When we all saw Tupac Shakur in Juice in the ‘90s, not only did we pray to never run into someone like Bishop in our own lives, but we learned the range Pac had outside of the studio. ‘90s and early 2000s Black cinema was marked by a particular era of gangster-laden, hip-hop fueled narratives that sometimes hit the mark, with films like Do the Right Thing, Boyz N the Hood, and New Jack City lending various insights into the cinematic representation of Black Consciousness as it was in the ‘90s and later.Continue reading “Death Row Records Celebrates ‘Above the Rim’ Deluxe Soundtrack with Exclusive Merch”
On January 19, the ninth annual Toronto Black Film Festival (TBFF), presented by TD Bank in collaboration with Global News, announced the official online program and events lineup running February 10-21, 2021. Created by the Fabienne Colas Foundation, TBFF returned for an impactful ninth edition, which amplifies more black voices through a record number of 154 films from 25 countries and various special events.Continue reading “A Conversation with Toronto Black Film Festival Creator Fabienne Colas”
Six years ago, I was student teaching in Durham under the graduate MAT program at Duke University and was well on my way to perhaps the most fulfilling, demanding, and emotionally draining career path in my life. I like to think I accidentally ended up at the front of the classroom — senior year of high school saw my required community service hours stack up until I could go nowhere else last minute, aside from my neighborhood mosque. As presumptuous as it was, the imam still agreed to have me on board teaching elementary Arabic.Continue reading “Ava DuVernay’s Collection of Work is Necessary Viewing for Students and Educators Alike”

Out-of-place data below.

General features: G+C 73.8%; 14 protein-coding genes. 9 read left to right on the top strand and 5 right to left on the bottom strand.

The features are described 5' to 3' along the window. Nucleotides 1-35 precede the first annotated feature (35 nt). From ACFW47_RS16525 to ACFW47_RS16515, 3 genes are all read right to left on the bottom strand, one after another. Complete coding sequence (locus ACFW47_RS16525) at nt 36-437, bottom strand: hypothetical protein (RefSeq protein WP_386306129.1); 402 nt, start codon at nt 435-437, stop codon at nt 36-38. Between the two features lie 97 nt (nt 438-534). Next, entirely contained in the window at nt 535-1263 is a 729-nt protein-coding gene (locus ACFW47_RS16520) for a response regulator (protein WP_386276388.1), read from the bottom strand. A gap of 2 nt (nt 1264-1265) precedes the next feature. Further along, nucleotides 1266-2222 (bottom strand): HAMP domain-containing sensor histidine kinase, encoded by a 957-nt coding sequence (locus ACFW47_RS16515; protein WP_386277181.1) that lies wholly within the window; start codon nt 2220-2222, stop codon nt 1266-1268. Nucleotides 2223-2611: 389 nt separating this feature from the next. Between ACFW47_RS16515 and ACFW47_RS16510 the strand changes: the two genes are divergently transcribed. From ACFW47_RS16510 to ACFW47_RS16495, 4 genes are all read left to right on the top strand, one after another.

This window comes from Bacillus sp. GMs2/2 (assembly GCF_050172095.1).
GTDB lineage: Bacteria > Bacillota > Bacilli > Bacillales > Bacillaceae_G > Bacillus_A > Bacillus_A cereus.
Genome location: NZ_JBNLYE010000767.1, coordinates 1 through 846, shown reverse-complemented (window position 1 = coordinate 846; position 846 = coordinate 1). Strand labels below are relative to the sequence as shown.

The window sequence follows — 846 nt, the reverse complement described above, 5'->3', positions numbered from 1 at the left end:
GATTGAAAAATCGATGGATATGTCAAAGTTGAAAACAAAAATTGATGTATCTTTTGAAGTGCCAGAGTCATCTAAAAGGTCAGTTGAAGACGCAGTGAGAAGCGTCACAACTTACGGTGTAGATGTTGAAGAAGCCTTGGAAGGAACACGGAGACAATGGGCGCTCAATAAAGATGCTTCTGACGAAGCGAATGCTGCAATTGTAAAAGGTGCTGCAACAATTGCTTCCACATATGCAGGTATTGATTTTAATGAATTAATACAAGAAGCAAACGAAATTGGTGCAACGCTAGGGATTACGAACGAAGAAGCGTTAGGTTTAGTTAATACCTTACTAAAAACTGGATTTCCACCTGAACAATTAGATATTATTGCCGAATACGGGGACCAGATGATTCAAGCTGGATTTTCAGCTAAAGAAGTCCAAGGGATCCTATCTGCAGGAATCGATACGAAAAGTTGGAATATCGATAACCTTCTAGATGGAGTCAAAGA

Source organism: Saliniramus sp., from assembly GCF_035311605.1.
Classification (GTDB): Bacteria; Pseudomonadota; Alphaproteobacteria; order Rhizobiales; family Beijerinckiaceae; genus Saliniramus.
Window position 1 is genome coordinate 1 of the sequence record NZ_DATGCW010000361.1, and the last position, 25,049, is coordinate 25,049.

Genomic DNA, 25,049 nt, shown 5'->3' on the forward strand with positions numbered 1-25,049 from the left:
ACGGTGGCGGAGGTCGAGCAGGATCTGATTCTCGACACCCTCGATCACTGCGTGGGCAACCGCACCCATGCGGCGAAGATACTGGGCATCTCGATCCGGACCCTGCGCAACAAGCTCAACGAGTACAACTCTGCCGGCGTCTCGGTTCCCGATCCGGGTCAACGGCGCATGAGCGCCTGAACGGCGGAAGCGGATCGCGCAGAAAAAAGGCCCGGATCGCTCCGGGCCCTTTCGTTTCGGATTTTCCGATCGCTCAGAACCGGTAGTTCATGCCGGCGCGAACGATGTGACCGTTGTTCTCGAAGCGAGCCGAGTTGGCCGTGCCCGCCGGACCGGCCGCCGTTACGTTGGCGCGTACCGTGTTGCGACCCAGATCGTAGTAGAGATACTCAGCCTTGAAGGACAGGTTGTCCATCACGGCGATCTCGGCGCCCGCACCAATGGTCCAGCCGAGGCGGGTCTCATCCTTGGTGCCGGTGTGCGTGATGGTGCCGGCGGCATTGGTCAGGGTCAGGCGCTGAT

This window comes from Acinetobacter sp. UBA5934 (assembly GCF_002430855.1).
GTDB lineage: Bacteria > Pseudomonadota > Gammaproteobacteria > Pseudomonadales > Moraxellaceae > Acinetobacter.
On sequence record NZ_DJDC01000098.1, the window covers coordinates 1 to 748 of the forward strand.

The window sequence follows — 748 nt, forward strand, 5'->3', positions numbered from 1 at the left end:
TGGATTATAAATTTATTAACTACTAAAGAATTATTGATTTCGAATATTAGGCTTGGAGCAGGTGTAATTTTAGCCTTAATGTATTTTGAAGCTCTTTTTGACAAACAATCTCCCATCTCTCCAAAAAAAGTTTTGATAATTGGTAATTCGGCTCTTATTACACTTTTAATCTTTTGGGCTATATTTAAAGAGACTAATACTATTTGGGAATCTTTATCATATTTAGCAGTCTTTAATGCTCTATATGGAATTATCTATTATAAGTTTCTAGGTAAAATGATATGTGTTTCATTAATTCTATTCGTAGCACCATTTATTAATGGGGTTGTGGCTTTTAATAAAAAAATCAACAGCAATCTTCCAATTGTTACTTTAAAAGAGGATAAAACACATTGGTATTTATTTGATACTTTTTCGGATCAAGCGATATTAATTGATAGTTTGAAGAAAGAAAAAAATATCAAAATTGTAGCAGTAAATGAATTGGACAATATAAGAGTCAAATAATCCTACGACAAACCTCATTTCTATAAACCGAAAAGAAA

Extra Hard NOC Life this week! Foxy Jazzabelle goes one-on-one with the director of the new hit comedy starring Tiffany Haddish and Kevin Hart, Malcolm D. Lee!
This has been an amazing ten months for Black cinematic culture. We had Beyoncé’s Lemonade in April 2016. Donald Glover’s Atlanta and Ava Duvernay’s Queen Sugar both premiered on September 6, 2016. Luke Cage’s entire season broke the Internet on September 30. Barry Jenkins’s Best Picture Oscar winning Moonlight dropped October 2016. So did Issa Rae’s Insecure. And then the wicked mind of Jordan Peele unleashed Get Out, this past weekend. There were other films, television shows, videos and the like, but damn. Look at this trajectory. It would be so easy to label this a Black Cinematic Renaissance, but I don’t think I want to be that optimistic.